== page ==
New $21 million plant biosecurity push

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Cally DupeThe West Australian
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The new project is aimed at safeguarding Australian agriculture from pathogens and pests.
Camera IconThe new project is aimed at safeguarding Australian agriculture from pathogens and pests. Credit: Louise White

Australia is on track to adopt some of the most sophisticated plant pest surveillance technologies in the world after Hort Innovation secured a Federal Government grant and co-investor funding to deliver a $21 million plant biosecurity push.

The $6.8M Rural R&D for Profit grant will complement more than $14 million in investment across the country’s seven plant Research and Development Corporations and partners including CSIRO, universities and State Government agencies.

Vegetable industry body AUSVEG and Plant Health Australia are also key collaborators.

Hort Innovation chief executive John Lloyd said the new project, to begin in July, would safeguard Australian agriculture from pathogens and pests.

“The early detection and identification of any new pathogen or pest is critical, and a pre-emptive approach is vital to control,” he said.

“Pests and diseases can devastate growers, affect the supply of timber, food and fibre products, and hinder trade opportunities.

“This new $21M initiative will utilise next-generation technologies to build on Australia’s reputation for offering clean, green plant products.”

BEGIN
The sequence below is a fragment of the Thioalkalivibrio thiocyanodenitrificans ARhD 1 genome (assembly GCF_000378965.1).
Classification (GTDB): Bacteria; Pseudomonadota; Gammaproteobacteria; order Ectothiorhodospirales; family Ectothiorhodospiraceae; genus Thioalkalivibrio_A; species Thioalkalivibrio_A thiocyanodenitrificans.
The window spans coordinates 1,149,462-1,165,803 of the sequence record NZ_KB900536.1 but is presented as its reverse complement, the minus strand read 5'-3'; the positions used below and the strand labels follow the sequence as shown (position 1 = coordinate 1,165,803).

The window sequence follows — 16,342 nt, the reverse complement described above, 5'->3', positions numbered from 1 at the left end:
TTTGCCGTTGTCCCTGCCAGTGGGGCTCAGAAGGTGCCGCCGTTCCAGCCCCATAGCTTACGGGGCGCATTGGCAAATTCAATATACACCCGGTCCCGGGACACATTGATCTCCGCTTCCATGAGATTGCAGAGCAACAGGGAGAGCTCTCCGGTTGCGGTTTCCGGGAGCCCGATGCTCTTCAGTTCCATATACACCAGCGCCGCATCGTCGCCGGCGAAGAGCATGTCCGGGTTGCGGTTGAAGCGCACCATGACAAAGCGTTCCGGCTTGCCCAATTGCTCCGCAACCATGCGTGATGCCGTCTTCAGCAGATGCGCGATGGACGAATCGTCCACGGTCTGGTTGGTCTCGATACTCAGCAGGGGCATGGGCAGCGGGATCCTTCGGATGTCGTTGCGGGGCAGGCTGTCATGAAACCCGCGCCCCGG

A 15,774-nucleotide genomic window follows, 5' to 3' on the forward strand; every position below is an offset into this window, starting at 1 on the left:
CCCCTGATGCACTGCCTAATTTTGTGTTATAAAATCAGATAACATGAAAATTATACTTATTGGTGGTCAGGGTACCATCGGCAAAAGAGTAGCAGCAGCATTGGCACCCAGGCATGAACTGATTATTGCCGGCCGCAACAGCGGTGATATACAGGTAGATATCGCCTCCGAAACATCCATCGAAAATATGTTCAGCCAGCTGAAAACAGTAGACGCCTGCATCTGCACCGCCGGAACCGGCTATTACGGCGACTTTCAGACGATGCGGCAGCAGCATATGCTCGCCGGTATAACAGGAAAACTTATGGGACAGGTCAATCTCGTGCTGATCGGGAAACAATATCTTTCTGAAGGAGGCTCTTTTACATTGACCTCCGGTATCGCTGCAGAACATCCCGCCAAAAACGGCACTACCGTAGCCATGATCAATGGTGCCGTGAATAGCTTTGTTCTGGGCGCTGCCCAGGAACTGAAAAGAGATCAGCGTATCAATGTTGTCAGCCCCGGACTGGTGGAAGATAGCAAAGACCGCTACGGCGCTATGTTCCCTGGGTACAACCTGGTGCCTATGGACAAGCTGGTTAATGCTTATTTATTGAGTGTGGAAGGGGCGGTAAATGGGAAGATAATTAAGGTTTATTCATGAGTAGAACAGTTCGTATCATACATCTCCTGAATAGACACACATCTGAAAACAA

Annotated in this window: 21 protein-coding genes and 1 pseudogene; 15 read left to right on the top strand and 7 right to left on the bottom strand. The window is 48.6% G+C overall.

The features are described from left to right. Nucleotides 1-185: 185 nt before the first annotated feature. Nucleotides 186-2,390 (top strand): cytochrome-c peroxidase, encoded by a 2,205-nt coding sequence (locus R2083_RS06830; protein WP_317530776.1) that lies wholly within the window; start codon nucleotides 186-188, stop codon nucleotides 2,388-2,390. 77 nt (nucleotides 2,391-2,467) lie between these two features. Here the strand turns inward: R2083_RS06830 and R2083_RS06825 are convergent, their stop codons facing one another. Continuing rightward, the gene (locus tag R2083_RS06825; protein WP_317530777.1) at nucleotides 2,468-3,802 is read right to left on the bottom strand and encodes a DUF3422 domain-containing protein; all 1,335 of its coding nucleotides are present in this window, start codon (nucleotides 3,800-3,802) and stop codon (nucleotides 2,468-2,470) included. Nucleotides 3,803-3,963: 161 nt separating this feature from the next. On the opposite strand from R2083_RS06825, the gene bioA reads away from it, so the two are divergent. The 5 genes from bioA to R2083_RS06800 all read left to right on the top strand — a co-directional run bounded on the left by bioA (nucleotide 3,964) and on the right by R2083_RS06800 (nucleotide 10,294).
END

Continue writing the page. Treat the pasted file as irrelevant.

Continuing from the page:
The five-year project will see the construction and establishment of eight state-of-the-art mobile pest monitoring hubs, including a suite of smart surveillance traps that capture airborne fungal spores and insects and reference them against GPS, temperature, humidity, wind speed and direction data.

Data will be fed real-time into cloud-based system AUSPestCheck, a national database already being used by state and territory governments.

It will then be distributed to producers, governments and industry groups in the form of immediate alerts, pest forecasts and general reports to support fast, informed and collaborative decision making.

Mr Lloyd said the pilot monitoring hubs would be positioned on the edges of incursion areas to prevent the spread of threats and also in new pest and disease zones to determine the breadth of any problems.

They will also be employed for spot checks in pest-free regions, with the data gathered used to support market access.

“This new initiative will utilise next-generation technologies to allow producers to receive timely and accurate information about pests and pathogens in their region, help them with management decisions, reduce resistance and demonstrate pest-free status to export markets,” he said,

Producers will be trained to access the data system and shown how to use it to improve farm productivity and reduce farm input costs.

This announcement comes off the back of the nation’s plant RDCs’ March commitment to unite efforts to strengthen Australian plant biosecurity/

It also complements the Federal Government’s announcement of three separate biosecurity projects on May 13.

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